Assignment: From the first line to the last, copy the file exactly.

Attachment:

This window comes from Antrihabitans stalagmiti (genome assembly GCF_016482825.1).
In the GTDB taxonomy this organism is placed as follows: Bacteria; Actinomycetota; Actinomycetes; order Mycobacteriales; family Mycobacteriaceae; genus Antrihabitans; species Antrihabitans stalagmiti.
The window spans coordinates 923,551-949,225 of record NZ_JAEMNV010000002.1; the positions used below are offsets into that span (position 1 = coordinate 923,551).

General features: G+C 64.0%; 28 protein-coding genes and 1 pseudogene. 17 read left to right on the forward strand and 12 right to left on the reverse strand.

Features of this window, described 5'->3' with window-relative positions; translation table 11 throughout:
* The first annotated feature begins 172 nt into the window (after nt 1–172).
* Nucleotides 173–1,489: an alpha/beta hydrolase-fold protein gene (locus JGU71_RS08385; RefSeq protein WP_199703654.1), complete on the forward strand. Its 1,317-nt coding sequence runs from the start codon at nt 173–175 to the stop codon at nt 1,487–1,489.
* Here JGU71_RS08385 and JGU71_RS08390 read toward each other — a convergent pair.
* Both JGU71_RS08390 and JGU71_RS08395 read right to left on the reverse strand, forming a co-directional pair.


This window comes from Antrihabitans stalagmiti (genome assembly GCF_016482825.1).
In the GTDB taxonomy this organism is placed as follows: Bacteria; Actinomycetota; Actinomycetes; order Mycobacteriales; family Mycobacteriaceae; genus Antrihabitans; species Antrihabitans stalagmiti.
The window spans coordinates 923,551-949,225 of record NZ_JAEMNV010000002.1; the positions used below are offsets into that span (position 1 = coordinate 923,551).

General features: G+C 64.0%; 28 protein-coding genes and 1 pseudogene. 17 read left to right on the forward strand and 12 right to left on the reverse strand.

Features of this window, described 5'->3' with window-relative positions; translation table 11 throughout:
* The first annotated feature begins 172 nt into the window (after nt 1–172).
* Nucleotides 173–1,489: an alpha/beta hydrolase-fold protein gene (locus JGU71_RS08385; RefSeq protein WP_199703654.1), complete on the forward strand. Its 1,317-nt coding sequence runs from the start codon at nt 173–175 to the stop codon at nt 1,487–1,489.
* Here JGU71_RS08385 and JGU71_RS08390 read toward each other — a convergent pair.
* Both JGU71_RS08390 and JGU71_RS08395 read right to left on the reverse strand, forming a co-directional pair.